On November 17, 2021, the U.S. Securities and Exchange Commission (“SEC”) adopted Rule 14a-19, which will provide shareholders with a more significant voice in electing companies’ boards of directors—one of the fundamental aspects of corporate governance that is critical to holding directors accountable to shareholders.1 By way of background, a company’s board of directors is determined by its shareholders. If there are more candidates than there are available seats, the company’s shareholders have the opportunity to vote for the candidates that they think should have seats. In a contested director election such as this, there are typically two competing slates of director nominees: (1) a “registrant slate” assembled by the board of directors; and (2) a “dissident slate” assembled by dissident shareholders.
Shareholders can participate in the election of directors in one of two ways. First, shareholders can attend a shareholder meeting and cast their vote in person. Second, shareholders can use the proxy process by executing a written directive instructing the entity to whom the proxy is granted how to vote on that shareholder’s behalf at the meeting. Most shareholders are unable to attend meetings in person; consequently, the proxy process is the primary means for shareholders to vote for directors.2
Despite the prevalence of the proxy process, under the current rules, shareholders who choose to vote by proxy must accept that their rights are limited by doing so. Under current rules, the registrant and dissident each disseminate a proxy card to shareholders, whereby the registrant’s proxy card only lists the registrant’s nominees, and the dissidents’ proxy card only lists the dissidents’ nominees. Shareholders who vote by proxy only have the option to vote either “for or against” all of the registrant’s nominees or “for or against” all of the dissidents’ nominees because state law instructs that a later-dated proxy card invalidates (i.e., revokes and supersedes) any earlier-dated proxy card submitted by a shareholder— meaning only one of the shareholder’s proxy cards can be counted.3 Shareholders thus must choose to submit either the registrant’s or the dissidents’ proxy card. Unlike shareholders who vote in person who have the option to vote for particular director nominees from both slates, shareholders voting by proxy must vote for an entire slate from one side or the other because they are unable to vote for a combination of director nominees from competing slates.4 The new rules remedy this limitation.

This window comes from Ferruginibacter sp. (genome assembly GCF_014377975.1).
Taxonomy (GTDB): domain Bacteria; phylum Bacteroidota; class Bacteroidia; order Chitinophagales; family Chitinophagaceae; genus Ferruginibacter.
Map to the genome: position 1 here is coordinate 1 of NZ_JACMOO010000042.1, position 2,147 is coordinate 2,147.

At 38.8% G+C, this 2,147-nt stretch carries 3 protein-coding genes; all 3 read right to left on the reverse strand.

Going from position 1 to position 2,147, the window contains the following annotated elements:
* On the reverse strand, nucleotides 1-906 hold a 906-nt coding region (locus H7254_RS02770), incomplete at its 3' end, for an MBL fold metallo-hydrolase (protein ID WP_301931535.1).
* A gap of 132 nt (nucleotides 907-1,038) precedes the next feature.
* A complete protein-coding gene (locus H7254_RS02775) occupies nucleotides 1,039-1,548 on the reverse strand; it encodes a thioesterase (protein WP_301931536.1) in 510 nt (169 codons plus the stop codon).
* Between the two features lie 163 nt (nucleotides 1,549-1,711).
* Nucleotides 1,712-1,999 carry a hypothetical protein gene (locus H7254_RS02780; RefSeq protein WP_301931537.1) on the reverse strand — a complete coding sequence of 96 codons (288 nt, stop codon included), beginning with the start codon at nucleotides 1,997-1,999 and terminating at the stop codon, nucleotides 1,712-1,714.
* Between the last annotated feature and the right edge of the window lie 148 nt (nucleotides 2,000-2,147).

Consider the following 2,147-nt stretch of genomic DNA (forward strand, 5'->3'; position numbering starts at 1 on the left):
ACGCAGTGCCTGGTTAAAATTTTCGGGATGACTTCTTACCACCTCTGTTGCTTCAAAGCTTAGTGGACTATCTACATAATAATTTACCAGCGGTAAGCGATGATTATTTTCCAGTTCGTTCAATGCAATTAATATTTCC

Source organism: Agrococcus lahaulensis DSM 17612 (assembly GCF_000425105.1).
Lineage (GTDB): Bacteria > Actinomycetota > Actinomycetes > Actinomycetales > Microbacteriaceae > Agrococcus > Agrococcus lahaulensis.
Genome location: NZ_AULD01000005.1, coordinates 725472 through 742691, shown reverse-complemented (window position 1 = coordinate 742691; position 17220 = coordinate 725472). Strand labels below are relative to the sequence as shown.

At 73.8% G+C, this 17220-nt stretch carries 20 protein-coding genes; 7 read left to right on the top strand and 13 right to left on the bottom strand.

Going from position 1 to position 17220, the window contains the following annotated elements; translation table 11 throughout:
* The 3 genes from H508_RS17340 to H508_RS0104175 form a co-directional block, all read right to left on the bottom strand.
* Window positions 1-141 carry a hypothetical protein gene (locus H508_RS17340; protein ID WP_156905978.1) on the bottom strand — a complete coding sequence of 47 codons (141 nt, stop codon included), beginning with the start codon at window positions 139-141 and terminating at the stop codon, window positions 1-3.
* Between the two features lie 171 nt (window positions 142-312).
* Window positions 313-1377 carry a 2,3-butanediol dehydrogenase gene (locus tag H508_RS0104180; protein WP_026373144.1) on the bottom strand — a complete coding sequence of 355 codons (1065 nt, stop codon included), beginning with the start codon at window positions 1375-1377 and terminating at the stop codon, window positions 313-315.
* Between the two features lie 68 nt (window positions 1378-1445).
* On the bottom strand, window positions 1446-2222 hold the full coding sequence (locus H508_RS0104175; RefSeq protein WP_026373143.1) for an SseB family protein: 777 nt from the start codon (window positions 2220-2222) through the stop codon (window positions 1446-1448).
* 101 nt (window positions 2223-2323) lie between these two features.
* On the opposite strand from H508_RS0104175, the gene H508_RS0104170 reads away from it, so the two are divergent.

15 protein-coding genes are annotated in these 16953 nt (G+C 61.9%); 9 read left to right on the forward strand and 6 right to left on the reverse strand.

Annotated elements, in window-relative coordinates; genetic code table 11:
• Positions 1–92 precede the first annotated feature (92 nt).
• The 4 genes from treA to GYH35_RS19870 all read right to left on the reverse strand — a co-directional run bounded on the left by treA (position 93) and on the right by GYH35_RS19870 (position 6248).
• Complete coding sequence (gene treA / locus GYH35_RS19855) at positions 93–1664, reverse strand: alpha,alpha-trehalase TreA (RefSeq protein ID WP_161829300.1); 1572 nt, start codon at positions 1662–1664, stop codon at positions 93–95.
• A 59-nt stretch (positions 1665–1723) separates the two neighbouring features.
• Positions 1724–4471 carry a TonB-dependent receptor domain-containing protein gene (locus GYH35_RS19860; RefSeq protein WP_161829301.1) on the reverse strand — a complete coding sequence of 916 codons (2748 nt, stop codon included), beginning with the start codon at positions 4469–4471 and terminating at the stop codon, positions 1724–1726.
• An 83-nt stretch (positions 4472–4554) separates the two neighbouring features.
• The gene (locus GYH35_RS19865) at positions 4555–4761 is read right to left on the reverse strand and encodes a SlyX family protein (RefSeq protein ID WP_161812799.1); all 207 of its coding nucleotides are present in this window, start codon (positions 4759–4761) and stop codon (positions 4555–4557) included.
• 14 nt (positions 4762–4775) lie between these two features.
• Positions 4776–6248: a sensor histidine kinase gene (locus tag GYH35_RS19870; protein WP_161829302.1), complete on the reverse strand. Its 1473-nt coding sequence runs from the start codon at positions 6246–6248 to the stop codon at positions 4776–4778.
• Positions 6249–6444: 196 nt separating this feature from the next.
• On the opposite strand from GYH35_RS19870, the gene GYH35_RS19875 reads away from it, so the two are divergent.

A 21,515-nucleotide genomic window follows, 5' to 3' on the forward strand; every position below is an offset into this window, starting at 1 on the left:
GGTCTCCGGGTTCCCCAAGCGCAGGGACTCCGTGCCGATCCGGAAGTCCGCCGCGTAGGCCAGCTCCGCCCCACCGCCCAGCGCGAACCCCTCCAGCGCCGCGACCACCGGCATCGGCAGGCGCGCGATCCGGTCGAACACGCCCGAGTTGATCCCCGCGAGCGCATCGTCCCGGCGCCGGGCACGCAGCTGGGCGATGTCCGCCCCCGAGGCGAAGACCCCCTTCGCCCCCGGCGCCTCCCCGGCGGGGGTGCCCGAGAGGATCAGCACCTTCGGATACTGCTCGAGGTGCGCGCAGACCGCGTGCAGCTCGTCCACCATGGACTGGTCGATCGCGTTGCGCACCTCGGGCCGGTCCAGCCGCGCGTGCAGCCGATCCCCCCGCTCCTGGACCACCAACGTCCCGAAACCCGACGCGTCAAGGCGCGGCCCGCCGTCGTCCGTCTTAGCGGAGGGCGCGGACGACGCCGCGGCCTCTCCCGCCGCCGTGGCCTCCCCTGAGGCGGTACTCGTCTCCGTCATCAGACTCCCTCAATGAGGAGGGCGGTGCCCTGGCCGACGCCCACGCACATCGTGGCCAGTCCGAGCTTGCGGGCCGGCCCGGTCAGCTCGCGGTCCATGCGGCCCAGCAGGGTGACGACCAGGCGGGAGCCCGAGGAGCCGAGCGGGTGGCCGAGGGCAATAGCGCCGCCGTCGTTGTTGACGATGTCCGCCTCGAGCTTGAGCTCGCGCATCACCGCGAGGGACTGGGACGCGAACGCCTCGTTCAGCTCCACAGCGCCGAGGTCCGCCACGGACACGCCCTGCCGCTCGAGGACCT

Rule 14a-19 Improves the Proxy Process for Investors
Rule 14a-19 requires the use of a “Universal Proxy Card” by the registrant and shareholders when soliciting proxy votes for their candidates in most contested elections of directors.5 Rule 14a-19 instructs that the Universal Proxy Card must identify all director nominees presented by the registrant and shareholders for election at the upcoming shareholder meeting.6 This new rule enables shareholders voting by proxy to mix and match director nominees from multiple slates, just as they would have been able to do had they attended the shareholder meeting in person. Indeed, according to the SEC, the purpose of Rule 14a-19 is to “enhance the ability of shareholders to elect directors through the proxy process in a manner consistent with their ability to vote in person at a shareholder meeting.”7